The computing world is going mobile with ultra lower power parts, not all out performance. Nvidia creates Tegra. AMD says, oh yea, we can make something too... only after ousting Dirk do they head that way.

    Usually the smaller company should be more nimble than the giants, but it seems like Intel was able to turn on a dime with the Pentium 4 while AMD kept trucking along with the very mediocore Phenom I and Bulldozer.

    To me it seems like AMD doesn't have the margins because they never have the foresight to see an upcoming opportunity. They're always following after a competitor creates the market.

    As you said, you have to look towards management for that.
     
    #61 SlowSpyder, Nov 4, 2012
    Last edited: Nov 4, 2012
  12. 3DVagabond

    3DVagabond Lifer

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    Listen, you can leave out the , "AMD fans worshiping their idiocy". You wouldn't pay $3500 for an AMD GPU either. Quit trying to inflame the thread. AMD's financial trouble is their CPU business getting crushed by Intel. It's not their pro GPU business. Trying to go head to head against nVidia's workstation business, which I've already sighted the difficulties with, and CUDA is a losing proposition. They are trying to manipulate it in an open source direction where they have a better chance of competing. You should stick to commenting on something you have some idea about. Throwing around insults isn't going to get this anywhere.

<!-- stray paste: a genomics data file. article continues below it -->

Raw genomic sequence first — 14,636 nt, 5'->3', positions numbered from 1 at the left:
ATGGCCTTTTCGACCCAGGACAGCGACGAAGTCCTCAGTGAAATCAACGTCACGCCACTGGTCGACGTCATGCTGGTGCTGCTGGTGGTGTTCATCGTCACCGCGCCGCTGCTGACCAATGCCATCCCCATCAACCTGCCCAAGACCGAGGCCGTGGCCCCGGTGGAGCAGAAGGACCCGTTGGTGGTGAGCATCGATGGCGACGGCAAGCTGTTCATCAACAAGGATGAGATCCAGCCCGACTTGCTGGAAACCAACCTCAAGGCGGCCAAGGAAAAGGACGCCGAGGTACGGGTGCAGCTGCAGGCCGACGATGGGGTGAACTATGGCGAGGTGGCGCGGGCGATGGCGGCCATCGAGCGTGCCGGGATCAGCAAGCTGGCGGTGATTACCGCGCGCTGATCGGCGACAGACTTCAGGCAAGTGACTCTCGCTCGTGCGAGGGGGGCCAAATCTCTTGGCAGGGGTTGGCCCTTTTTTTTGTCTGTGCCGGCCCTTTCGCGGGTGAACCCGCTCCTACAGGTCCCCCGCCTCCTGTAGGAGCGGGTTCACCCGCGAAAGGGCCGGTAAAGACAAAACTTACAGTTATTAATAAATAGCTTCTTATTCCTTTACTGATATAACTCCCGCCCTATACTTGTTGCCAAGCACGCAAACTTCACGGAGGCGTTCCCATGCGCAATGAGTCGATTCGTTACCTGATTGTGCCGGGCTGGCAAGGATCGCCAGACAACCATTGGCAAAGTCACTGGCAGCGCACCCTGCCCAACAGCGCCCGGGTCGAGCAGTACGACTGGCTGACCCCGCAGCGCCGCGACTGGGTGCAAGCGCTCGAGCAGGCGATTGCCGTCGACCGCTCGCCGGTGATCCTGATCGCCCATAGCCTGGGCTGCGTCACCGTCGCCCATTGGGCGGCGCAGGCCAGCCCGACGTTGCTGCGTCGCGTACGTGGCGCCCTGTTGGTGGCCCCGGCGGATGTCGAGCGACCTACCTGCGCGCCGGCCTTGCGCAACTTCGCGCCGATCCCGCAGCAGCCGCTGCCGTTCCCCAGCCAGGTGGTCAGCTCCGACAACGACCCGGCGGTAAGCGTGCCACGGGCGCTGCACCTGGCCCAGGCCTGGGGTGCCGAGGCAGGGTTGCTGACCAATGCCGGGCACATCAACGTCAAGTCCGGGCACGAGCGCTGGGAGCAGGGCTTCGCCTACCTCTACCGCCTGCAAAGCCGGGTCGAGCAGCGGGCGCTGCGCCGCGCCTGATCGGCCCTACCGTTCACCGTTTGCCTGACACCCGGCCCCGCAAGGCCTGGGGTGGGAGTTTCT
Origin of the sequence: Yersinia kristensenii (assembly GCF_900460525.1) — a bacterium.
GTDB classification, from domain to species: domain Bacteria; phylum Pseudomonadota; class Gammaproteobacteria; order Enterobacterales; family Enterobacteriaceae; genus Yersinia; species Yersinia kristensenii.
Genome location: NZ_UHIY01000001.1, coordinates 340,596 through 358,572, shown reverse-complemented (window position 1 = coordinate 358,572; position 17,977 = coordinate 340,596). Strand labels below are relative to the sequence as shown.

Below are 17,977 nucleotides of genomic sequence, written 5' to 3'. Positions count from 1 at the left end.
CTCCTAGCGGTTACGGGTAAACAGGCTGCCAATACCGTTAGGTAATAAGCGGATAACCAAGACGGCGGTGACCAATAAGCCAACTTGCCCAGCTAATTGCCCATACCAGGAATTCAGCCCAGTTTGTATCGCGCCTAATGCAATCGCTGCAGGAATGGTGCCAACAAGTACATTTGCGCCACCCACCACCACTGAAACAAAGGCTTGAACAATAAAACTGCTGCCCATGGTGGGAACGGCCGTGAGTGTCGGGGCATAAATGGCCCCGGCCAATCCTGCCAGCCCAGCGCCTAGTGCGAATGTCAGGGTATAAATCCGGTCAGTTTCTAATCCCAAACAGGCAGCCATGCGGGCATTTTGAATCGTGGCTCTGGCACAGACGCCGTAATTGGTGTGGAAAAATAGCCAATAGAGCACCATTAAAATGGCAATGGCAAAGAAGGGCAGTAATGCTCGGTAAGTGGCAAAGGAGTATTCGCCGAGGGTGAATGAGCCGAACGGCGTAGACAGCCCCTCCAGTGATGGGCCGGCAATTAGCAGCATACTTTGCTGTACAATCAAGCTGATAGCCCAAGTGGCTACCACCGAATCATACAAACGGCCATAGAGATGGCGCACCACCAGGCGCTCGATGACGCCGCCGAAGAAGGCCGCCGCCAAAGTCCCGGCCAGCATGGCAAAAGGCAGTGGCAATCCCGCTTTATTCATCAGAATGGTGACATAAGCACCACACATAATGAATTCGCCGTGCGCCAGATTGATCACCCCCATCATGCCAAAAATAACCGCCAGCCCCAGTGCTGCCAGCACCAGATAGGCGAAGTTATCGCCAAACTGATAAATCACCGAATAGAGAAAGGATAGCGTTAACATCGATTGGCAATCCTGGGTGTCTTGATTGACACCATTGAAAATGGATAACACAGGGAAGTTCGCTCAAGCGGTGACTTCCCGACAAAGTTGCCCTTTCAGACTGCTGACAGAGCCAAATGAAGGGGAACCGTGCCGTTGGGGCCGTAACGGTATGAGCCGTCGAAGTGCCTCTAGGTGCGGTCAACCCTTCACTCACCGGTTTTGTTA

13. lambchops511

    lambchops511 Senior member

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    Its not the workstation business that is worth $$, its the HPC market. Titan is buying something just under 20 000 GPUs (you can do the math on revenue), how many workstation / GeForce GPUs do you need to sell to make equivalent revenue (never mind profit).

    CUDA is not a losing proposition, the technologies available on CUDA is miles ahead, especially in w. the new Dynamic Parallelism + HyperQ, this almost to many researches / scientists, immediately doubles a GPU value even if it is zero percent faster.

    Finally, the customers for these large GPU purchases already invested heavily onto the CUDA codebase (because at the time there was nothing better out there, NVIDIA drove GPGPU computing). The cost of porting our applications (which may not even be possible w. the state of OpenCL) is not worth the cost of $500 per GPU. However, if AMD came up with substantially faster Compute GPUs with decent developer support, then researchers and scientists would be willing to invest their time to do the port.
     
  14. tviceman

    tviceman Diamond Member

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    18,688 GPU's at $3000 a pop is $56 million in revenue. It's a nice chunk of change, but a drop in the bucket compared to what Intel makes on a daily basis - $150 million dollars of revenue each and every day.

    ORNL needs to be merely a starting point for K20, and K20 needs to sell huge for Nvidia to be able to continue to maintain it's dominance over AMD and Intel in 2-4 years.
     
  15. lambchops511

    lambchops511 Senior member

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    Ya its chump change to Intel, maybe thats why Intel (110B) is worth >10x NVIDIA (7.5B) which is worth like 5x AMD (1.5B).
     
  16. BenSkywalker

    BenSkywalker Elite Member